AI system enhances household robots’ problem solving skills by up to 80%

It can teach your new household robot how to make coffee in half the time it usually takes.
Loukia Papadopoulos
Representational image of a household robot.jpg
Representational image of a household robot.


MIT researchers have developed PIGINet, a new system that aims to efficiently enhance the problem-solving capabilities of household robots, reducing planning time by 50-80 percent. 

This is according to a press release by the institution published on Friday. 

Under normal conditions, household robots follow predefined recipes for performing tasks, which isn’t always suitable for diverse or changing environments. PIGINet, as described by MIT,  is a neural network that takes in “Plans, Images, Goal, and Initial facts,” then predicts the probability that a task plan can be refined to find feasible motion plans. 

The team evaluated the new system’s ability in helping a robot function in the kitchen. They measured the time taken to solve problems with PIGINet’s assistance against prior approaches. 

They found that PIGINet significantly reduced planning time by 80 percent in simpler scenarios and 20-50 percent in more complex scenarios.

“Systems such as PIGINet, which use the power of data-driven methods to handle familiar cases efficiently, but can still fall back on “first-principles” planning methods to verify learning-based suggestions and solve novel problems, offer the best of both worlds, providing reliable and efficient general-purpose solutions to a wide variety of problems,” said MIT Professor and CSAIL Principal Investigator Leslie Pack Kaelbling.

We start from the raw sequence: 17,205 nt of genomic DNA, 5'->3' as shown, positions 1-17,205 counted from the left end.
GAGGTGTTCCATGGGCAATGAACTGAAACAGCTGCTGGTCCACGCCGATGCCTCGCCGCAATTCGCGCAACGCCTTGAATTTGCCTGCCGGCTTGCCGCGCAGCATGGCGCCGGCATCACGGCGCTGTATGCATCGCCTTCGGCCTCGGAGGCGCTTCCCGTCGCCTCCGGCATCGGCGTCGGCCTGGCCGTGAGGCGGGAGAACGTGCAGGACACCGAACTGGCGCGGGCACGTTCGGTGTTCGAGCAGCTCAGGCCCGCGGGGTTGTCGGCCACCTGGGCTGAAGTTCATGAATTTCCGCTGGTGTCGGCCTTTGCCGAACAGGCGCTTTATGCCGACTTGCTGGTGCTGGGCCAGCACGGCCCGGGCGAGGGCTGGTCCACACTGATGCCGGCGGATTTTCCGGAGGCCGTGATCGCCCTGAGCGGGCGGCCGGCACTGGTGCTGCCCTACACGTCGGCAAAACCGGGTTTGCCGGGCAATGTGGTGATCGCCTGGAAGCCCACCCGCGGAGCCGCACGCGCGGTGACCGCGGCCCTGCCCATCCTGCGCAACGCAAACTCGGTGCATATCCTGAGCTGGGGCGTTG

The researchers also made use of pretrained vision language models and data augmentation tricks to deal with the scarcity of good training data for the household robots.

“Because everyone’s home is different, robots should be adaptable problem-solvers instead of just recipe followers. Our key idea is to let a general-purpose task planner generate candidate task plans and use a deep learning model to select the promising ones. The result is a more efficient, adaptable, and practical household robot, one that can nimbly navigate even complex and dynamic environments. Moreover, the practical applications of PIGINet are not confined to households,” said Zhutian Yang, MIT CSAIL PhD student and lead author on the work. 

“Our future aim is to further refine PIGINet to suggest alternate task plans after identifying infeasible actions, which will further speed up the generation of feasible task plans without the need of big datasets for training a general-purpose planner from scratch. We believe that this could revolutionize the way robots are trained during development and then applied to everyone’s homes.” 

“This paper addresses the fundamental challenge in implementing a general-purpose robot: how to learn from past experience to speed up the decision-making process in unstructured environments filled with a large number of articulated and movable obstacles,” said in the statement Beomjoon Kim PhD ’20, assistant professor in the Graduate School of AI at Korea Advanced Institute of Science and Technology (KAIST).

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